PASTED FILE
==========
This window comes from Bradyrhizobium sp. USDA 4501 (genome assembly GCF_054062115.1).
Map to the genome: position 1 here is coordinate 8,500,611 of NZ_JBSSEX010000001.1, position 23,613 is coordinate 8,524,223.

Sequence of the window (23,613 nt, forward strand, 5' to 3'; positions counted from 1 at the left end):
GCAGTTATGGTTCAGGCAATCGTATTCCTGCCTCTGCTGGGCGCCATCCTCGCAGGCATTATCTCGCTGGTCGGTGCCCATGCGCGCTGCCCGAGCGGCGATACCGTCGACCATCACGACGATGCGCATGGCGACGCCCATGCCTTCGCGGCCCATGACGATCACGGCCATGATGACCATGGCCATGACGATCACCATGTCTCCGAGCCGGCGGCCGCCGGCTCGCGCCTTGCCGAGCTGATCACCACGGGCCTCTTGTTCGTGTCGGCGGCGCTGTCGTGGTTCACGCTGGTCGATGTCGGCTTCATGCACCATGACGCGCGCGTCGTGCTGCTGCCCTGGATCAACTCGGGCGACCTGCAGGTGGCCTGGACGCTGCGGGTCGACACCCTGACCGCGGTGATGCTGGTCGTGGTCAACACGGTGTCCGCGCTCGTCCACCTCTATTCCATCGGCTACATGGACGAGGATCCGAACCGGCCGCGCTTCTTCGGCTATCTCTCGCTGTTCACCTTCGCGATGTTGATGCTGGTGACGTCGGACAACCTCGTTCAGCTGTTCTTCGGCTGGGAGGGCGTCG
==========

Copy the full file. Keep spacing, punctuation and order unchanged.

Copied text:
This window comes from Bradyrhizobium sp. USDA 4501 (genome assembly GCF_054062115.1).
Map to the genome: position 1 here is coordinate 8,500,611 of NZ_JBSSEX010000001.1, position 23,613 is coordinate 8,524,223.

Sequence of the window (23,613 nt, forward strand, 5' to 3'; positions counted from 1 at the left end):
GCAGTTATGGTTCAGGCAATCGTATTCCTGCCTCTGCTGGGCGCCATCCTCGCAGGCATTATCTCGCTGGTCGGTGCCCATGCGCGCTGCCCGAGCGGCGATACCGTCGACCATCACGACGATGCGCATGGCGACGCCCATGCCTTCGCGGCCCATGACGATCACGGCCATGATGACCATGGCCATGACGATCACCATGTCTCCGAGCCGGCGGCCGCCGGCTCGCGCCTTGCCGAGCTGATCACCACGGGCCTCTTGTTCGTGTCGGCGGCGCTGTCGTGGTTCACGCTGGTCGATGTCGGCTTCATGCACCATGACGCGCGCGTCGTGCTGCTGCCCTGGATCAACTCGGGCGACCTGCAGGTGGCCTGGACGCTGCGGGTCGACACCCTGACCGCGGTGATGCTGGTCGTGGTCAACACGGTGTCCGCGCTCGTCCACCTCTATTCCATCGGCTACATGGACGAGGATCCGAACCGGCCGCGCTTCTTCGGCTATCTCTCGCTGTTCACCTTCGCGATGTTGATGCTGGTGACGTCGGACAACCTCGTTCAGCTGTTCTTCGGCTGGGAGGGCGTCG